Fair to say our National Stadium is going to see plenty of big time Rugby when the Lions hit town in just under a month.
Top of the pops, is the first and third test matches, which will be sellouts.
In fact I can tell you, some of the biggest marquees ever seen in New Zealand are currently on their way from Australia to house 5000 big spending corporates on Eden Park number two.
But, here's where it gets niggly for the NZRU and Eden Park.
During the week it was officially revealed, ticket sales for the Blues v the Lions were below expectations.
To be precise, some 10,000 seats remain.
Yes, I get that we're talking about New Zealand's lowest performing franchise.
But, whatever you say and think about the Blues, they do play enterprising footy, if only it was for eighty minutes week in week out.
The issue, is the venue.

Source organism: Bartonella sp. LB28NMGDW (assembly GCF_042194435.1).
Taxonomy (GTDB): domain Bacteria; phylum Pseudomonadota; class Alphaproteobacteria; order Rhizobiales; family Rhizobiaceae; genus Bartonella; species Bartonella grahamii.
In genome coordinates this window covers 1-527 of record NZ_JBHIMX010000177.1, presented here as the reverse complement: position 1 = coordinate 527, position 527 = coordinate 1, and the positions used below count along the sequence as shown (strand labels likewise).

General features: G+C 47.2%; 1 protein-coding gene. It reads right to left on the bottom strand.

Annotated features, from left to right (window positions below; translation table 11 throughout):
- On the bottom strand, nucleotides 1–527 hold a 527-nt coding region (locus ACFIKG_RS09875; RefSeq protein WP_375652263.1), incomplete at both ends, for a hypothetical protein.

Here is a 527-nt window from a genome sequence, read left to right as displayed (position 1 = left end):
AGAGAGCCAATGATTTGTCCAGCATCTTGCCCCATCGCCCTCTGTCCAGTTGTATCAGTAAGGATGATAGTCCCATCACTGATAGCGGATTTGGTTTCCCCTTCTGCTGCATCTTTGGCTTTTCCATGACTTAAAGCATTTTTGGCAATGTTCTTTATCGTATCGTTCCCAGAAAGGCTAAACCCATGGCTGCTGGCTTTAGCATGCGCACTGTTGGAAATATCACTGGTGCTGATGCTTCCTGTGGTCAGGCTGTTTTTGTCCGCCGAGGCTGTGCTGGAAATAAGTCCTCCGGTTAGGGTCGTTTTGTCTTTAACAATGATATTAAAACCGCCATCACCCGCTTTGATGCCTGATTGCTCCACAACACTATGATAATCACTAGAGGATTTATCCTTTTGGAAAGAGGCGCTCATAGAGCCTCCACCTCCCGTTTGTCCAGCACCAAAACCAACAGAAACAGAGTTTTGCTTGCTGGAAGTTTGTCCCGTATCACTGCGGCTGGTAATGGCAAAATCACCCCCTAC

Eden Park overload.
Now, we can add into the mix a slice of rugby history eight days out from the first test.
A double header at the old lady, with the All Blacks likely to field a near test strength side against Samoa.
While, the Welsh minus, their Lions stars, will take on Tonga.
A first for world rugby - at least as far as the men are concerned - two bona fide test matches, at the one venue on the same night.
Originally these fixtures were scheduled for North Harbour Stadium.
But, I can only think the NZRU bean counters are banking on the sell out sign sign again for Eden Park.
The big unknown will they get it?
From my understanding, tickets for these matches will go on sale next week.
Not a massive lead in time, for rugby punters who've already forked out on a packed Lions schedule.
The difference here, being part of rugby history - while also getting to see up and close and personal the All Blacks a week out from their biggest challenge since the 2015 World Cup.
No doubt the loss of Lancaster Park has affected the balance of this Lions tour, resulting in two tests at Eden Park.
But, when you add in the Blues, plus this test double header, is the Auckland market ready and willing to fill almost 47,000 seats on four nights in the space of four weeks.